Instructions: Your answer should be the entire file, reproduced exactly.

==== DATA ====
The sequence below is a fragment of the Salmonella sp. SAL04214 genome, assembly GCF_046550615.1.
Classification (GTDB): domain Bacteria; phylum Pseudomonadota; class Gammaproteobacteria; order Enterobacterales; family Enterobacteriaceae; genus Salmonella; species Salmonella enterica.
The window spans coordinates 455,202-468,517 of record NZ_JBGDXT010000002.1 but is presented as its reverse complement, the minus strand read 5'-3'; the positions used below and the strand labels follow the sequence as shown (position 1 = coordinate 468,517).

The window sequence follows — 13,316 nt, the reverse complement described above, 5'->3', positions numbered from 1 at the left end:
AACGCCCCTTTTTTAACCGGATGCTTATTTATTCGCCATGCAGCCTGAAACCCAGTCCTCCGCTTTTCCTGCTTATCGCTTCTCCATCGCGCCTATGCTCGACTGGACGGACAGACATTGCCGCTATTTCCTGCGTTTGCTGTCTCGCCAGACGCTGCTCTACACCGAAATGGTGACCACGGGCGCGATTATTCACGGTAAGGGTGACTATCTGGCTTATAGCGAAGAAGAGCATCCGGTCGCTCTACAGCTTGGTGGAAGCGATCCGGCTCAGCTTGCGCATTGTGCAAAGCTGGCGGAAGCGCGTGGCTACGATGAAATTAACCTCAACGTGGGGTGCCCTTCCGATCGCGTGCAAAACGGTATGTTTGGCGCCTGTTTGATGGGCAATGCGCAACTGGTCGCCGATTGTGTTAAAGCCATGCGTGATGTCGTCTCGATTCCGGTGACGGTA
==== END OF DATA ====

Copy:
The sequence below is a fragment of the Salmonella sp. SAL04214 genome, assembly GCF_046550615.1.
Classification (GTDB): domain Bacteria; phylum Pseudomonadota; class Gammaproteobacteria; order Enterobacterales; family Enterobacteriaceae; genus Salmonella; species Salmonella enterica.
The window spans coordinates 455,202-468,517 of record NZ_JBGDXT010000002.1 but is presented as its reverse complement, the minus strand read 5'-3'; the positions used below and the strand labels follow the sequence as shown (position 1 = coordinate 468,517).

The window sequence follows — 13,316 nt, the reverse complement described above, 5'->3', positions numbered from 1 at the left end:
AACGCCCCTTTTTTAACCGGATGCTTATTTATTCGCCATGCAGCCTGAAACCCAGTCCTCCGCTTTTCCTGCTTATCGCTTCTCCATCGCGCCTATGCTCGACTGGACGGACAGACATTGCCGCTATTTCCTGCGTTTGCTGTCTCGCCAGACGCTGCTCTACACCGAAATGGTGACCACGGGCGCGATTATTCACGGTAAGGGTGACTATCTGGCTTATAGCGAAGAAGAGCATCCGGTCGCTCTACAGCTTGGTGGAAGCGATCCGGCTCAGCTTGCGCATTGTGCAAAGCTGGCGGAAGCGCGTGGCTACGATGAAATTAACCTCAACGTGGGGTGCCCTTCCGATCGCGTGCAAAACGGTATGTTTGGCGCCTGTTTGATGGGCAATGCGCAACTGGTCGCCGATTGTGTTAAAGCCATGCGTGATGTCGTCTCGATTCCGGTGACGGTA